Minutes earlier, I had exited a hotel on Park Avenue, planning to walk the nine blocks to the famed Explorers Club to attend the dinner. Instead I ran into John Petersen, a well-known futurist and Lindbergh board member. Petersen was tasked with escorting Armstrong and two of the other speakers, astronauts Gene Cernan and Jim Lovell, to the dinner. Two Town Cars were arranged for the short trip. Petersen asked if I would accompany Armstrong while he rode with the other two. Stunned, I almost turned him down. After all, what would I say in awe of the notoriously shy Armstrong?

But about then, the three space pioneers appeared in the doorway. We stood on the sidewalk gabbing about aviation and discovering, as pilots do everywhere, how many people we all know in common. All three astronauts, despite all being some 80 years old (Cernan is the youngest at 78), are still active GA pilots and AOPA members. Lovell loves the AOPA FlyQ Flight Planner, as it turns out. Both he and Cernan fly Cessna 421s.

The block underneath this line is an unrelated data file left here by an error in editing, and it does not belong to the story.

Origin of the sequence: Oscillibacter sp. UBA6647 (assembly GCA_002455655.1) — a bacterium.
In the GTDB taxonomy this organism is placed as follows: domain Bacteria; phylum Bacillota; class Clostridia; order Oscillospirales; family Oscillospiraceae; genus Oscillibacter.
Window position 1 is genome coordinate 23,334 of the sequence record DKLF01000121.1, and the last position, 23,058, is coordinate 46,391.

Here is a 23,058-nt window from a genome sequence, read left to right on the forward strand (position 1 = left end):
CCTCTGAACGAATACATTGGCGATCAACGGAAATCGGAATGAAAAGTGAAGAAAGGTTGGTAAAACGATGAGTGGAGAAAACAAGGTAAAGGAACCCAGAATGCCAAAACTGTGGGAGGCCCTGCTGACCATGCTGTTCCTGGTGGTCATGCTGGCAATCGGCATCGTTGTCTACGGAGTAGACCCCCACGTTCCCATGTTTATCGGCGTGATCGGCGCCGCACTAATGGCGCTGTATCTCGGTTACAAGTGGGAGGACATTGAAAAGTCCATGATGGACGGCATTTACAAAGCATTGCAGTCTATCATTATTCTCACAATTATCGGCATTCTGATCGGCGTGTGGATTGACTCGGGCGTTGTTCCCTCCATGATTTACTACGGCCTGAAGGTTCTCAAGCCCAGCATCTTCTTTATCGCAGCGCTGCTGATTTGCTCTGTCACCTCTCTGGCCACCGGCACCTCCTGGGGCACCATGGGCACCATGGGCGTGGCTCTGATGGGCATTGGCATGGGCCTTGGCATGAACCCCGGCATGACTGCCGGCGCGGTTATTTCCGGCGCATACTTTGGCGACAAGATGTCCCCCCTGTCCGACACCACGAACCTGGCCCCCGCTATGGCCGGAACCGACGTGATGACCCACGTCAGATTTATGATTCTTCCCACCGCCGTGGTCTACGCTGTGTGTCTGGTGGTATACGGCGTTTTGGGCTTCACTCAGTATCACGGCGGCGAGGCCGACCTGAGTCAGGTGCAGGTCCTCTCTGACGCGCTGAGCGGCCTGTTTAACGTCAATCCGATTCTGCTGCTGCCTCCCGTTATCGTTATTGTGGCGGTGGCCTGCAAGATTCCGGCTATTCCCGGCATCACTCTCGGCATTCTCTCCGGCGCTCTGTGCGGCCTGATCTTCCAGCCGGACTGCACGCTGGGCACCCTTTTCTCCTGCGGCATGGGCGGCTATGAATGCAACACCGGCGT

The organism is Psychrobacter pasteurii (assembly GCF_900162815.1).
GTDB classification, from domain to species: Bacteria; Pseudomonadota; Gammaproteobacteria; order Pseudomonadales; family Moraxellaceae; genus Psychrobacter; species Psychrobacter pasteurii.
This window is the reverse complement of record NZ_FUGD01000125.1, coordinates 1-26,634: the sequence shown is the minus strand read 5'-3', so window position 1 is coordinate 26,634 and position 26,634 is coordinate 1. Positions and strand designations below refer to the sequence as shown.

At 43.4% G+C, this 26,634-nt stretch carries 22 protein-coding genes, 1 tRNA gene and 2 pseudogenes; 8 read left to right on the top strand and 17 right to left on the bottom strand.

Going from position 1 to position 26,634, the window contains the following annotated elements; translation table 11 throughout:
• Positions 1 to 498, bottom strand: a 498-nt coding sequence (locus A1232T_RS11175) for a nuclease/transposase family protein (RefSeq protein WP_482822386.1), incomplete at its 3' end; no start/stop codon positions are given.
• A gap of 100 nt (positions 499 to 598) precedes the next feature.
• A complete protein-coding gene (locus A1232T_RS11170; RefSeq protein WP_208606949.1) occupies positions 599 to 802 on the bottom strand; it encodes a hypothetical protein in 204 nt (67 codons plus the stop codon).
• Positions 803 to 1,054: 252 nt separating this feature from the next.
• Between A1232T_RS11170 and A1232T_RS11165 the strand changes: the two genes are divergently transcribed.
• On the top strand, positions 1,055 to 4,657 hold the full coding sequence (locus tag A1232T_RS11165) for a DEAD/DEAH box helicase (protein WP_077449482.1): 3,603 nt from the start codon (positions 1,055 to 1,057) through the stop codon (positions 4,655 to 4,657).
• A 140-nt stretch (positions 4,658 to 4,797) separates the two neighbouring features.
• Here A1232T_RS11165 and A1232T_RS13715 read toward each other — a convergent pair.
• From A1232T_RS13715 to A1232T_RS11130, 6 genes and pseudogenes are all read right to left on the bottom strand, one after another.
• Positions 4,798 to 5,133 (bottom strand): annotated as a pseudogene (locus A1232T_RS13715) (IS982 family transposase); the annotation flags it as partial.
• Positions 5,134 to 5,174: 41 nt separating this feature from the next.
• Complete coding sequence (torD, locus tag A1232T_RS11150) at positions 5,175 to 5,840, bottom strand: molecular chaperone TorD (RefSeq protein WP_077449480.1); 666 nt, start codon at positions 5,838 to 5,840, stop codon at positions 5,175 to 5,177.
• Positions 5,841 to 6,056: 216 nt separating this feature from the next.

As the door in the Lincoln closed, my fear of “what to say” returned for a moment. But I then brought out the question that I’ve found works as a conversation starter with any pilot. “So, what are you flying these days?”
One of Armstrong’s first GA airplanes was a Bonanza. Discovering our common thread, he opened up about his flying, relating what a joy it still is for him to fly his own airplane—left unsaid: Even after flying to the moon!

All too quickly, the driver pulled up to the Explorers Club and I hustled out to attempt to fend off paparazzi intent on snapping photos of the media-wary astronaut. Armstrong, however, had other ideas, and got right in the photographer’s face, telling him to be more respectful, and then blew by him into the club. He may be 81, but you wouldn’t know it to see him in action.

Later I had the chance to do a video interview with Cernan and Lovell, who shared their passion for GA flying and opined about the current U.S. manned space flight policy. Wallflowers, they are not! You can watch the video on AOPA Live.